A car mechanic conned money out of his employers by altering the numbers and words on his weekly pay cheques.
Timothy James Vicary paid the doctored cheques into his bank but the scam was spotted by his boss when she came to reconcile the books.
The defendant’s own barrister called the con “ridiculous” and said it was one that was bound to be detected.
A judge at Swansea Crown Court said the 41-year-old had been publicly branded “a thoroughly dishonest man” by his conviction.
Craig Jones, prosecuting, said Vicary worked as a mechanic on a self-employed basis for Geraint Jones 4×4, a well-established family business in west Wales. He said the defendant was paid weekly with boss Margaret Jones writing his pay cheques every week.
The court heard that in January 2020 Mrs Jones was doing the company books and cross-referencing payments when she noticed “discrepancies” between sums paid out and the details in the cheque book stubs. Four discrepancies were found on cheques from November and December and all related to cheques issued to Vicary.
Mr Jones said inquiries were made with the bank and it emerged the cheques which had been paid in had been altered “though the bank was no able to say by whom”.
The court heard digits and words on the cheques had been changed by Vicary such as the number three changed to an eight. In total some £1,060 had been scammed from the firm.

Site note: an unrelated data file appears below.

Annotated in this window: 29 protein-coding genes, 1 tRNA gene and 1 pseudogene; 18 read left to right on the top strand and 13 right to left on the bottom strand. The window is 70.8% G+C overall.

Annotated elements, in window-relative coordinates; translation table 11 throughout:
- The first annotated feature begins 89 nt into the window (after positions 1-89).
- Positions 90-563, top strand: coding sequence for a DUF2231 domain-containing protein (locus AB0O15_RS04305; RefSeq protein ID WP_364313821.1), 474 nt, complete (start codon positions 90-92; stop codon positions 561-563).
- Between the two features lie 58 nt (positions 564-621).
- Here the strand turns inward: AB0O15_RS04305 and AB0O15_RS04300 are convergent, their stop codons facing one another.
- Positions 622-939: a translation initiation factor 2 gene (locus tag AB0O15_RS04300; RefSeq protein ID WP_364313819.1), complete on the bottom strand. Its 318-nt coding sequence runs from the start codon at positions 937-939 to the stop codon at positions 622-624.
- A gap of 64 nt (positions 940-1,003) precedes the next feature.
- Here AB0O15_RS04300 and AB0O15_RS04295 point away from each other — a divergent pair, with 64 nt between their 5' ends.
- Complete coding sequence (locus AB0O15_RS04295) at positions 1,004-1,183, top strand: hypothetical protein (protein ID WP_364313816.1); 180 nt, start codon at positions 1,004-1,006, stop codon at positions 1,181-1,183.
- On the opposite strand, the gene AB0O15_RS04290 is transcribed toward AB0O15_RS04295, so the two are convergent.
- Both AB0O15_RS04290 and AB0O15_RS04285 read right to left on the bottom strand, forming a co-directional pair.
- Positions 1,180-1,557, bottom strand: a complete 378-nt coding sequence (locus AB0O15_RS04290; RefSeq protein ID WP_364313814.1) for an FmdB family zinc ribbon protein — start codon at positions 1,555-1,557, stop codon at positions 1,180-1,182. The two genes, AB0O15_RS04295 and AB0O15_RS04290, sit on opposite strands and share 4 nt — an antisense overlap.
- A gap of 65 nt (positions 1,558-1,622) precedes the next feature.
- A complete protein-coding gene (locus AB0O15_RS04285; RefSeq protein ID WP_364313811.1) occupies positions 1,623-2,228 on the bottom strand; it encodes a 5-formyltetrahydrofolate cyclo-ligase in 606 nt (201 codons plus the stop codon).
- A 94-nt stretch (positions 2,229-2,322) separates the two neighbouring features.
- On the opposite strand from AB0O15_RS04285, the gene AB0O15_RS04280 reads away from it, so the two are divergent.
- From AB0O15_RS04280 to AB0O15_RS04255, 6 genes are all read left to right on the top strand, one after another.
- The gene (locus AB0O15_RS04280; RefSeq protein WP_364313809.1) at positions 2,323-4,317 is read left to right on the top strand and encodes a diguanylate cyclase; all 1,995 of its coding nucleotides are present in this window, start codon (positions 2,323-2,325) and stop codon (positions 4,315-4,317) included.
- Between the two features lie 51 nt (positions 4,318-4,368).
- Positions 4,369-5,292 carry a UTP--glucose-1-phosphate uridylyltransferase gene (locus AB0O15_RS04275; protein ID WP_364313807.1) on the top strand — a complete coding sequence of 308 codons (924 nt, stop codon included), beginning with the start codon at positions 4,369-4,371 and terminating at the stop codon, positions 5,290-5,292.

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The court heard Vicary was called in to the dealership but denied doing anything wrong and claimed there must have been an error at the bank.
In his subsequent police interview the defendant had “no explanation” for how the cheques had come to altered but suggested Mrs Jones may have made a mistake.
Vicary, of The Beeches, Llandysul, Ceredigion, had previously pleaded guilty to four counts of making a false instrument when he appeared in the dock for sentencing.
James Hartson, for Vicary, called the scam “ridiculous” and said it was all but inevitable that the altered cheques would be found.
He said it was perhaps “stubbornness” on the part of the dad-of-four which led him to maintaining his innocence to his employer and to the police and then before magistrates where he entered not guilty pleas and opted for a trial at crown court before changing his stance.
Judge Paul Thomas QC told Vicary he had been a trusted contractor at a family-run business but had repaid that trust with “blatant dishonesty”.
The judge said the defendant’s actions were “as cynical as they were unsophisticated” and he said it had taken Vicary a long time to come to terms with what he had done and accept he had been publicly branded “a thoroughly dishonest man” by his conviction.
Giving the defendant credit for his guilty pleas the judge sentenced him to 30 weeks in prison suspended for 12 months and ordered him to complete a rehabilitation course and 150 hours of unpaid work.
The court issued a confiscation order in the sum on £1,060 – money he can realise through the sale of vehicles he owns – and directed that money be paid to the 4×4 garage as compensation. Vicary was also ordered to pay £20,000 towards the cost of his prosecution.